|Philadelphia Daily NewsMcClatchy-Tribune Business News |
Dec. 1--YESTERDAY, Gov. Rendell unwittingly undermined one of his own laws, and possibly every school child in the city. That's because yesterday he signed a bill that would allow casinos to serve unlimited free drinks to patrons.
The law of his that he undermined was the city's 1994 liquor-by-the-drink tax, a then-hotly contested solution for finding money for the schools that nonetheless passed and got then-Mayor Rendell's quick signature.
In fiscal year 2006, that tax generated $37.5 million for city schools
What do you think that tax will generate if two casinos in the city start pouring their customers free drinks? Rendell can't have been thinking of that when he signed that bill yesterday.
But we were.
In light of this newest law, we have to question the apparent largesse of the state when it announced last month that it was going to direct the first $5 million in casino revenues to the school district. Now we have to wonder if that will make up for what the schools might lose if the liquor-by-the-drink tax revenue declines?
The ultimate effect of the free liquor bill is disturbing enough -- at worst case, it's like a crack dealer offering free side dishes of heroin.
It should be pointed out that the bill doesn't require the casinos to give out free drinks, it only allows them to, without having to keep track of how many free drinks a customer gets.
Most upsetting, though, is the way this bill came down: Like the original gaming legislation, it was voted on in the middle of the night, right before the General Assembly broke for a holiday. There was no public hearing, no public discussion, and an utter disregard for the effects of such a bill on the city hosting two slots parlors.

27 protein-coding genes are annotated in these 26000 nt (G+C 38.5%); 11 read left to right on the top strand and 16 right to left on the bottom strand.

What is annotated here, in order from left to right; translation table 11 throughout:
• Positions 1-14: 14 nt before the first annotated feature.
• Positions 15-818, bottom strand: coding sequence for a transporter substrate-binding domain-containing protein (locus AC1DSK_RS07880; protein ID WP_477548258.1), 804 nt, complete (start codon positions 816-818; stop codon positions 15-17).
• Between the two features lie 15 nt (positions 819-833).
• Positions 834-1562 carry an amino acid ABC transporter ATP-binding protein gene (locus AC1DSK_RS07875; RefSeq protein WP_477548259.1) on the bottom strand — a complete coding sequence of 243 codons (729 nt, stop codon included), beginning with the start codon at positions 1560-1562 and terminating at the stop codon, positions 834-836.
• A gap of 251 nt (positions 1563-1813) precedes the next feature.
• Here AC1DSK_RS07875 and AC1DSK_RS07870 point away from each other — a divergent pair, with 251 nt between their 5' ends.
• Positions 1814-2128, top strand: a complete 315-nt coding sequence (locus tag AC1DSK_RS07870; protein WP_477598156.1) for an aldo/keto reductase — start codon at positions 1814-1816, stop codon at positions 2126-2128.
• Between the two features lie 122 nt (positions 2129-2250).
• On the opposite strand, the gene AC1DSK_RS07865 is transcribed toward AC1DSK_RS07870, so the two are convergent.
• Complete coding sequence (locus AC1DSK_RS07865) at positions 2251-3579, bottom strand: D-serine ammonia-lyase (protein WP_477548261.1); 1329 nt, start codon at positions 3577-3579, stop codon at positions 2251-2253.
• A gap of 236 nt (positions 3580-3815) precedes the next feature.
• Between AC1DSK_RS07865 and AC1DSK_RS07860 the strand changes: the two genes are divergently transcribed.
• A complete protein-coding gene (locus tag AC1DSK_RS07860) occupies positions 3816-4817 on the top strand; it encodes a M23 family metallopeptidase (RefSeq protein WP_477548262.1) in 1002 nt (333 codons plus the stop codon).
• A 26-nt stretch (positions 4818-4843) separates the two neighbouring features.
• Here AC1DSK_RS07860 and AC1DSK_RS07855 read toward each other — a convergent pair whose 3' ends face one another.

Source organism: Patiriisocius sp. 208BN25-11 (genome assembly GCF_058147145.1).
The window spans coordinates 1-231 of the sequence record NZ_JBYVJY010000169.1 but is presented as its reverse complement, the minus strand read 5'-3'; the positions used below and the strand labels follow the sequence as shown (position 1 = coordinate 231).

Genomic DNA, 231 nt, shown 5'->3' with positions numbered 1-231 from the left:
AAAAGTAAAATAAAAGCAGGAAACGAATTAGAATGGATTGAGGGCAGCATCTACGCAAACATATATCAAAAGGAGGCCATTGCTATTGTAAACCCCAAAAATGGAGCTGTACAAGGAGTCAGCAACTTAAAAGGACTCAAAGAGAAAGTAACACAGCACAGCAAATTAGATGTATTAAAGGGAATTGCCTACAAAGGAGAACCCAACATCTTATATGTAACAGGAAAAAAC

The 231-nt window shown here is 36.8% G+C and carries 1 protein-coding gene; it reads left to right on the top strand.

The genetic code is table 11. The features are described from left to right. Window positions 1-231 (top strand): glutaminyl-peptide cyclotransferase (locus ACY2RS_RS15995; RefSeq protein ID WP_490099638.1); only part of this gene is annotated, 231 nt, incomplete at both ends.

Had there been hearings on the free liquor bill, Philadelphia bar and restaurant owners might have had a chance to point out that because Philadelphia is a big city with a huge stake in tourism, dining and entertainment dollars, we are particularly vulnerable to the effects of such a bill; more so, anyway, than more isolated locations of tracks and slots resorts throughout the state.
In fact, most of the casino applicants we contacted were unaware that this bill was moving so quickly. Many of them suggested that the state's cut of the slots revenue is so big that casinos probably won't be able to afford to hand out many free drinks. The free-drinks-to-slots customers runs counter to the prevailing industry trends of plying free booze only to the high rollers playing table games like poker and blackjack.
But that, too is likely to change. State Rep. William DeWeese, D-Greene, supports expanded gaming to include table games, and is going to draft a bill that allows this. His office says this is not likely to happen very soon, but speed is not the issue.
What is at issue is Harrisburg lawmakers who are either too arrogant or too cowardly to make decisions and laws in the light of day, after a full public hearing. Why do they keep doing it? The recent protracted battle over restoring the city's zoning authority over casinos could have gone more smoothly if there had been more up-front discussion. Casino bills should have public hearings.
We'll repeat that for effect: Casino bills should have public hearings.
Copyright (c) 2006, Philadelphia Daily News
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